So … it will be interesting to see whether the movement to market mechanisms for funding renewables will dampen investor enthusiasm.
Aus – proposed new rules for distribution pricing
Most distribution network pricing methodologies contain anomalous features such as recovery of fixed costs through variable prices, and time-averaging over periods of peak and off-peak demand. This article examines a recent draft rule change proposed by the Australian Energy Markets Commission that will set out significant changes to the way distribution companies can structure their prices.
Regulatory framework for the rule changes
The regulatory framework includes…
· The National Electricity (South Australia) Act 1996, which is given effect in each participating state in the NEM by application statutes. Part 1 defines the National Electricity Objective, whilst Part 4 provides for the making of regulations and rules.
· The National Electricity Rules.
The most significant feature of the regulatory framework is that that the AEMC can only propose a rule change if it will satisfy the Objective of promoting efficient investment in, and operation of, the electricity services for the long term interests of customers.
The proposed rule changes
The draft National Electricity Amendment (Distribution Network Pricing Arrangements) Rule 2014 will impose a new pricing objective on distribution companies requiring prices to reflect the business’ efficient costs of providing services to each customer. One of the specific features of the draft rule change is that it will require prices to individual customers to more accurately reflect the costs those customers create.
The draft rule change is very clear that it does not alter the overall allowable revenue, only the method by which that revenue is gathered.
Reasons for the rule change
The AEMC is concerned that changes in customer lifestyles and energy use technologies mean that load profiles can be very different from the load profiles assumed by legacy pricing methodologies (and of course, smart metering means that we don’t actually need to assume anymore anyway). The draft rule change quotes a couple of really interesting examples…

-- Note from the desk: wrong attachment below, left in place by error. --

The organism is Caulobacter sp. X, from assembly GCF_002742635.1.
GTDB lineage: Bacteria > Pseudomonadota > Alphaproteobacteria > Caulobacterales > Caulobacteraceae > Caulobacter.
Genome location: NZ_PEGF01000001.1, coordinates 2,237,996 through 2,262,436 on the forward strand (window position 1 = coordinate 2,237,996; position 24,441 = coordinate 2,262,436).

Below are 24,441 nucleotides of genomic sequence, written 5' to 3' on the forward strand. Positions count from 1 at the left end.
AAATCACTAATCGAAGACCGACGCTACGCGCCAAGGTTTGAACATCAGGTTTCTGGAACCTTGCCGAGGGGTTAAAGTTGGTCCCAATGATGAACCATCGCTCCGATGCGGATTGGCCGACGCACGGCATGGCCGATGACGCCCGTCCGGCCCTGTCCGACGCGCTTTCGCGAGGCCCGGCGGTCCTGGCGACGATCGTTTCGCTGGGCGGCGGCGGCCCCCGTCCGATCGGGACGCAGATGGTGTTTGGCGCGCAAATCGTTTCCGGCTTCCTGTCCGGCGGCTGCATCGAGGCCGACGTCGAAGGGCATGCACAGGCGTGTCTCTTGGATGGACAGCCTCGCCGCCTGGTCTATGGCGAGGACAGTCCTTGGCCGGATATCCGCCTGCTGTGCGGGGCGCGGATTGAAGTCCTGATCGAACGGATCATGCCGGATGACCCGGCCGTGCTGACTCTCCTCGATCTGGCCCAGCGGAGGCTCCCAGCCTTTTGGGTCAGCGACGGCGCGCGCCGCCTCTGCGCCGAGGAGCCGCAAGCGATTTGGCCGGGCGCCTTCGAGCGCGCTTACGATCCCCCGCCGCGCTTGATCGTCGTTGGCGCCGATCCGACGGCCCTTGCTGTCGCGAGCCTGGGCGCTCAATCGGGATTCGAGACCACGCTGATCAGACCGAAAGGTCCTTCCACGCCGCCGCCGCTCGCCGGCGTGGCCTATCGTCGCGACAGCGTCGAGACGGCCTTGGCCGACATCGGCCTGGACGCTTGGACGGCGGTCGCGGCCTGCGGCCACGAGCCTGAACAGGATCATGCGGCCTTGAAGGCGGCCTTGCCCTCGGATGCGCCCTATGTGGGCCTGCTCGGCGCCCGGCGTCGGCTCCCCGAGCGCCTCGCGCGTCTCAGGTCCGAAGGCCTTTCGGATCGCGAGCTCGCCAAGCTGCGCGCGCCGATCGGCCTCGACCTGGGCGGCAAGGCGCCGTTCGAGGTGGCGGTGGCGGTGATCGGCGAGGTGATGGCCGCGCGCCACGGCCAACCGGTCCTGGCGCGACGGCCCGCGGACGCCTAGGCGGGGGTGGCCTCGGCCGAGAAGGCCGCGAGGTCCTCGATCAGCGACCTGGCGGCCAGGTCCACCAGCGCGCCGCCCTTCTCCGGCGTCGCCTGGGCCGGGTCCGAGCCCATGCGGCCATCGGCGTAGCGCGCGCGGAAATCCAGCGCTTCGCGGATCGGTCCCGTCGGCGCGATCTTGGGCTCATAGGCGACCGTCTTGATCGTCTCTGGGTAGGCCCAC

· A customer in Victoria with a 5kW air conditioner creates about $1,000 per year of costs for the distribution company but only pays about $300 per year in additional electricity costs. That customer is therefore subsidised about $700 per year by those customers without air conditioners.
· A north-facing 2.5kW solar panel in South Australia reduces the distribution network costs by about $80 per year but pays about $200 less per year (due to avoided kWh consumption) and is therefore subsidised about $120 per year by customers without solar. If the same solar panel was faced to the west so it generated during peak periods, the distribution network costs would reduce by about $200 hence the subsidy would reduce to about nil.
Current pricing methodologies do not contain any incentives for using air conditioners more thoughtfully or facing solar panels to the west.
The AEMC will receive submissions on the draft until 16th October 2014 and hopes to release its final determination in late November 2014.
The editor comments
Economically efficient tariffs are all fine, and indeed many electricity regulatory bodies strive for that. My observation is that these tariffs are often overtaken by other matters such as the practical requirement to limit the number of tariffs, or political expediencies such as low fixed charge tariffs.
Aus – changing the generation mix in the West
Western Australia has recently signaled a significant shift in generation fuel mix, from coal to gas and diesel, which is also occurring against a shifting degree of vertical integration. This article examines those trends.
Merging Verve and Synergy
Way back in 2005 Pipes & Wires #42 and #45 examined the vertical disaggregation of the old State Electricity Commission of Western Australia. Then in 2009 Pipes & Wires #86 examined the planned re-integration of generation and retail which became a reality in 2013 when Verve and Synergy were amalgamated (Pipes & Wires #121).
The merged entity is known as Synergy, which owned about 3,000 MW of generation and supplied about 10,000 GWh per year (about 55% of WA’s electricity).
The proposed plant closures and openings
The following plant closures and openings are noted…
· Synergy is closing the remaining coal-fired unit at Kwinana both to reduce costs and also to limit Synergy’s (formerly Verve’s) market share limit which corresponded to 3,000 MW.
Changing the mix
In a world focused on reducing CO2 emissions and separating lines and energy, the substitution of diesel generation operated by a lines business for coal-fired generation owned by a generator seems odd. It would appear that there a couple of issues at work there…
· Synergy needed to reduce its share of the market.
· Embedded (diesel) generation may avoid transmission losses and network constraints.
· Diesel generation may provide more start and load-following flexibility than coal.
US – the continuing saga of muni’ising Boulder
Key events to date
Key events to date include…
· In 2004 Boulder commissioned a report which concluded that the City could feasibly purchase Xcel’s distribution assets and keep tariffs comparable to Xcel’s.
· These plans were shelved in 2008 when Xcel selected Boulder for its SmartGridCity program
· The shelved plans were dusted off in 2011 when negotiations to develop a wind farm broke down.
· The City planned a vote on the issue in April 2012, with the expectation that the vote would be in favor of purchasing Xcel’s distribution business and running it as a Muni.